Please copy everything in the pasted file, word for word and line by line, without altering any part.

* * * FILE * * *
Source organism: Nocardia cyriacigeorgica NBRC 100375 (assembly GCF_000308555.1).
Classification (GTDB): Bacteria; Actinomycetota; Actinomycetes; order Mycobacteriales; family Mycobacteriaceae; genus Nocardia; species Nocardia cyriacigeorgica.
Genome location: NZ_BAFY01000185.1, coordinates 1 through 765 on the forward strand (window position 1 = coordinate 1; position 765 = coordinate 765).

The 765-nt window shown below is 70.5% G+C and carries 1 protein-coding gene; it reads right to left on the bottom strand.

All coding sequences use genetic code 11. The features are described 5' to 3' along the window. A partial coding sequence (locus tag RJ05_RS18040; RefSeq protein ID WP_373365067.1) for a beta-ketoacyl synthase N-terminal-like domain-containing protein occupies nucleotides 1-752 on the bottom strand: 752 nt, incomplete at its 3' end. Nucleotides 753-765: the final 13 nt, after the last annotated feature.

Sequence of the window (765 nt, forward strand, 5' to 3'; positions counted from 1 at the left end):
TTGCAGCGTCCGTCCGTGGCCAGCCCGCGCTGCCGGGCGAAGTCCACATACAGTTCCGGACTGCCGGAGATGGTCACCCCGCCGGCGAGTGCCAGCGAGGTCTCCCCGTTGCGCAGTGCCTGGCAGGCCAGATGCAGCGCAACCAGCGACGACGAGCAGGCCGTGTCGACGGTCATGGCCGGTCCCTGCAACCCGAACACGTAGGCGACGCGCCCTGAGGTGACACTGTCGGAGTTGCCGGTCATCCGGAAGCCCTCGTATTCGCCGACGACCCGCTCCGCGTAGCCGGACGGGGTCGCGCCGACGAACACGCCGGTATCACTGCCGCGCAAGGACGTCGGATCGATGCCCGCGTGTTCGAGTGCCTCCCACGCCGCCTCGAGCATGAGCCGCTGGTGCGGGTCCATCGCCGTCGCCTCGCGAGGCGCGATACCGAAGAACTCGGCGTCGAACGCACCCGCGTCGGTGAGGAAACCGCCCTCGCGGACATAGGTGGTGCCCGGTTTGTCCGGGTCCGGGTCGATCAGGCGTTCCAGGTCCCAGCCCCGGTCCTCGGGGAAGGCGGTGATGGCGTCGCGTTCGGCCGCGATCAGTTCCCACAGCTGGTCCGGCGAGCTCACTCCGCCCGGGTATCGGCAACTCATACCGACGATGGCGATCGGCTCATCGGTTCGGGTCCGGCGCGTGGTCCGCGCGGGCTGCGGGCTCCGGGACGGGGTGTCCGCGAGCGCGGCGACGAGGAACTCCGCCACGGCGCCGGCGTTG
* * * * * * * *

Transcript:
Source organism: Nocardia cyriacigeorgica NBRC 100375 (assembly GCF_000308555.1).
Classification (GTDB): Bacteria; Actinomycetota; Actinomycetes; order Mycobacteriales; family Mycobacteriaceae; genus Nocardia; species Nocardia cyriacigeorgica.
Genome location: NZ_BAFY01000185.1, coordinates 1 through 765 on the forward strand (window position 1 = coordinate 1; position 765 = coordinate 765).

The 765-nt window shown below is 70.5% G+C and carries 1 protein-coding gene; it reads right to left on the bottom strand.

All coding sequences use genetic code 11. The features are described 5' to 3' along the window. A partial coding sequence (locus tag RJ05_RS18040; RefSeq protein ID WP_373365067.1) for a beta-ketoacyl synthase N-terminal-like domain-containing protein occupies nucleotides 1-752 on the bottom strand: 752 nt, incomplete at its 3' end. Nucleotides 753-765: the final 13 nt, after the last annotated feature.

Sequence of the window (765 nt, forward strand, 5' to 3'; positions counted from 1 at the left end):
TTGCAGCGTCCGTCCGTGGCCAGCCCGCGCTGCCGGGCGAAGTCCACATACAGTTCCGGACTGCCGGAGATGGTCACCCCGCCGGCGAGTGCCAGCGAGGTCTCCCCGTTGCGCAGTGCCTGGCAGGCCAGATGCAGCGCAACCAGCGACGACGAGCAGGCCGTGTCGACGGTCATGGCCGGTCCCTGCAACCCGAACACGTAGGCGACGCGCCCTGAGGTGACACTGTCGGAGTTGCCGGTCATCCGGAAGCCCTCGTATTCGCCGACGACCCGCTCCGCGTAGCCGGACGGGGTCGCGCCGACGAACACGCCGGTATCACTGCCGCGCAAGGACGTCGGATCGATGCCCGCGTGTTCGAGTGCCTCCCACGCCGCCTCGAGCATGAGCCGCTGGTGCGGGTCCATCGCCGTCGCCTCGCGAGGCGCGATACCGAAGAACTCGGCGTCGAACGCACCCGCGTCGGTGAGGAAACCGCCCTCGCGGACATAGGTGGTGCCCGGTTTGTCCGGGTCCGGGTCGATCAGGCGTTCCAGGTCCCAGCCCCGGTCCTCGGGGAAGGCGGTGATGGCGTCGCGTTCGGCCGCGATCAGTTCCCACAGCTGGTCCGGCGAGCTCACTCCGCCCGGGTATCGGCAACTCATACCGACGATGGCGATCGGCTCATCGGTTCGGGTCCGGCGCGTGGTCCGCGCGGGCTGCGGGCTCCGGGACGGGGTGTCCGCGAGCGCGGCGACGAGGAACTCCGCCACGGCGCCGGCGTTG